October 13, 2019

Brief synopsis of the readings: We begin in the 2nd Book of Kings where Naaman followed Elisha’s instructions to immerse himself seven times in the Jordan River. When he did he was cured of leprosy. Naaman then attempted to pay Elisha for his cure. Naaman then promised to no longer sacrifice to any other god and worship only God. In Luke’s Gospel we see Jesus approached by ten lepers who asked for healing. Jesus told them to show themselves to the priests (who could declare them cured). On the way they were cured and were declared so by the priests. Of the ten, only one returned to thank Jesus. Jesus asked about the location of the other nine, but told the one: “Stand up and go on your way. Your faith as saved you.”

Anyone with a casual relationship with the Bible knows about leprosy (now known as Hanson’s Disease). Today we recognize that it’s a bacterial infection that can be cured with several doses of antibiotics, but at the time it was seen as a curse from God and those who suffered from this disease were ordered not to go near anyone else. The ten lepers who approached Jesus called from a long way off because they knew they were forbidden to approach anyone. To be fair, their lack of understanding of bacterial infection informed their fear.

And while we don’t fear Hanson’s Disease anymore, we continue to fear diseases we don’t understand. In the Middle Ages Bubonic Plague killed fully 30% of the European population. We later learned that it was caused by fleas that rode in on the backs of rats. In the early 1980s we learned that gay men in San Francisco and New York suffered from diseases that attacked only those with compromised immune disease. At first we called it GRID (Gay Related Immune Deficiency) and only later did we settled on AIDS (Acquired Immune Deficiency Syndrome).

And while leprosy commands a fair amount of the Gospels that wasn’t the message most of us were told. When I was a child I heard about this Gospel a lot. I was told, and even warned about, thank you notes. At Christmas and my birthday I regularly received envelopes of money from grandparents and one of my uncles (who ironically died last month). I was instructed that I should save this money for my college education, but (more to the point) I should not let the sun go down on my obligation to write them a thank you note.

And when this reading came up I was told that Jesus was behind my obligation. After all, Jesus was approached by ten lepers and cured all of them, but only one returned to thank him. Only one wrote him a thank you note.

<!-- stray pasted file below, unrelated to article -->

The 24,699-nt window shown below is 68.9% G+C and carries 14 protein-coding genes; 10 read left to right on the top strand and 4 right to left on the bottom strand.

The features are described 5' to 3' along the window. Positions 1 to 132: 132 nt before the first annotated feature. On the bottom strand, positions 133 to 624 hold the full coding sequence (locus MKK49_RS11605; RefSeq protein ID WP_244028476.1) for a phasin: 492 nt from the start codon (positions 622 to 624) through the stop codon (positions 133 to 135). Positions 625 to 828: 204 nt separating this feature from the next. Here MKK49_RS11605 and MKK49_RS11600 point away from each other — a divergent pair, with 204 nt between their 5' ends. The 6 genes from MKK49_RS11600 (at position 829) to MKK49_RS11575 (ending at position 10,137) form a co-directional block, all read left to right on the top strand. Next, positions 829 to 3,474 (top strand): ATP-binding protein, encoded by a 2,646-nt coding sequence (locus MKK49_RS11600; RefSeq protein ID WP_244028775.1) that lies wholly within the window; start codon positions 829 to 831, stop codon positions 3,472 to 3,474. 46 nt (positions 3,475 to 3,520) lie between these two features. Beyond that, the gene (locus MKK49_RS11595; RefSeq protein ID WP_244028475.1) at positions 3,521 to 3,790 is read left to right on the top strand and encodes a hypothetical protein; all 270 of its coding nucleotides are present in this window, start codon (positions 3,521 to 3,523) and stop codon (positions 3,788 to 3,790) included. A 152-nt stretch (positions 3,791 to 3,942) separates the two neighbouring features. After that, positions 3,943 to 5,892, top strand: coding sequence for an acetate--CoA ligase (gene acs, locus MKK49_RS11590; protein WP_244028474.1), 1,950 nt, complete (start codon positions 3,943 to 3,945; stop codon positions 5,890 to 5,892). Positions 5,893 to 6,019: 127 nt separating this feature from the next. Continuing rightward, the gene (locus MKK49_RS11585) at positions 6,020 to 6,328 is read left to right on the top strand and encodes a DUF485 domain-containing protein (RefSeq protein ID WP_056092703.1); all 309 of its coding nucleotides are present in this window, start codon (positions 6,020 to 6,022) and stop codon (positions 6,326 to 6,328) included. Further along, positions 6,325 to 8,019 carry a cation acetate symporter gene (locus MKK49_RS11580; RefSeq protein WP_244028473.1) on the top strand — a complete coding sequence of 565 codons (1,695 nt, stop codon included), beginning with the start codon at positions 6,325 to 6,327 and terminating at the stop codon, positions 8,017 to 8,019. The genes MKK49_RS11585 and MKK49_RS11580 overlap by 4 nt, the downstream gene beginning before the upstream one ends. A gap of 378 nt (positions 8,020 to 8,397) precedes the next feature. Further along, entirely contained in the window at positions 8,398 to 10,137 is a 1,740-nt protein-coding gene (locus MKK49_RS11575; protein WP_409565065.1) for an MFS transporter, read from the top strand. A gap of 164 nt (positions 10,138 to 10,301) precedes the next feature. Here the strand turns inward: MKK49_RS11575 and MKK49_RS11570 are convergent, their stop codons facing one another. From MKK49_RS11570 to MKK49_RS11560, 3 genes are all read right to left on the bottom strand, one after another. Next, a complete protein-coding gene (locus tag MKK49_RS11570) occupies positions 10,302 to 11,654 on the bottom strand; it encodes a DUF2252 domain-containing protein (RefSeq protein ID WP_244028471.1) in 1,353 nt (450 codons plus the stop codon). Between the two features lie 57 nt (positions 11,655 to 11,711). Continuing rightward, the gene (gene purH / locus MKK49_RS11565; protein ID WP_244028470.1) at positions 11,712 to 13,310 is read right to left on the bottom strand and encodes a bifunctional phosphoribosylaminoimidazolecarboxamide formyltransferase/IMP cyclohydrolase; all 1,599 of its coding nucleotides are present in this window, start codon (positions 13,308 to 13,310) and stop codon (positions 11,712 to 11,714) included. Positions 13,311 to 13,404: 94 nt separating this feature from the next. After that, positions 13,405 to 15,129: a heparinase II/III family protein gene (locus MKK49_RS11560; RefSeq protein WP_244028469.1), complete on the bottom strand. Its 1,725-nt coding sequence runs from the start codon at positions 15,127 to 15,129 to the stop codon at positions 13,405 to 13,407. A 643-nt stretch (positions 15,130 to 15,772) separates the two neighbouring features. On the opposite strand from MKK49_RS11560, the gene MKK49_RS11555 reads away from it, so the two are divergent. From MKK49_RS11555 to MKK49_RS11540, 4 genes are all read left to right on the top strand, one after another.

As an adult I’ve found great amusement with this interpretation. My younger sister has two sons that I love dearly. When they were growing up I often sent them presents for Christmas and birthdays. Sometimes they wrote back to thank me and sometimes they didn’t.

My generosity to them didn’t depend on their response. I love them and wanted to do well by them and their response to me was my sister’s burden, not mine. But if you read Dear Abby or other advice columnists, they say that if you don’t get thanked, you shouldn’t be generous.

But that’s not what Jesus did. Presumably if Jesus had the power to cure leprosy he had the power to withdraw his cure. While he noticed that only one came back to recognize Jesus’ power, he didn’t take Dear Abby’s advice and withdraw their cures.

I believe this leads to a deeper truth of who will be saved. Nearly from our first days we’ve asked what it takes to be saved. Some claim it’s what we do (feed the hungry, welcome the stranger, etc.) and others claim it’s what we believe (accepting Jesus as our personal lord and savior).

But what if it’s larger? What if Jesus’ redemption isn’t for some, but for all? What if salvation isn’t reserved for those who do well or believe well, but for everyone?

As I thought about this I began to focus on “the whole world.” The phrase “the whole world” appears time and again in Scripture. When we think about the whole world we think of our planet: the North Pole, the South Pole, and the Western Hemisphere, the Eastern Hemisphere.

In Genesis 7 we read about Noah’s Ark. We learn that the flood encompassed the whole world. Did the flood include New Zealand, Hawaii, and all the world we know that they didn’t? A few years ago I heard an evangelical Christian argue that he had “scientific proof” that it did. As proof he claimed that while there have been localized floods (think about Hurricane Katrina), there has not been a worldwide flood. I don’t think it’s scientific proof and I don’t think localized flooding means our entire world was flooded.

Noah’s Ark doesn’t give us the only reference to the whole world. The second chapter of Luke’s Gospel describes the order from Caesar Augustus to order a census of “the whole world.” Clearly there wasn’t a census of the whole world, only the part of the world that was controlled by the Roman Empire.

But what if God does think of our whole world? What if Jesus’ salvation isn’t for only those who do well or believe well?

Most of us Christians believe we’ll be saved. We do well and believe well. But does out salvation suffer if salvation is offered to everyone? Is Heaven a finite place where our place shrinks because our share decreases by the number of people who populate it? Is Heaven on Zillow?

I hope not. I hope God’s generosity means that there is room for all of us. I hope Heaven includes both Democrats and Republicans. I hope it includes all people, regardless of skin color, sexual orientation, immigration status, and work ethic.

We no longer fear leprosy but we still fear what we don’t know and that fear often translates into prejudicee. Let’s make our prejudices history. Let’s celebrate that all ten lepers were saved if only one recognized Jesus’ role.

And let’s be that one.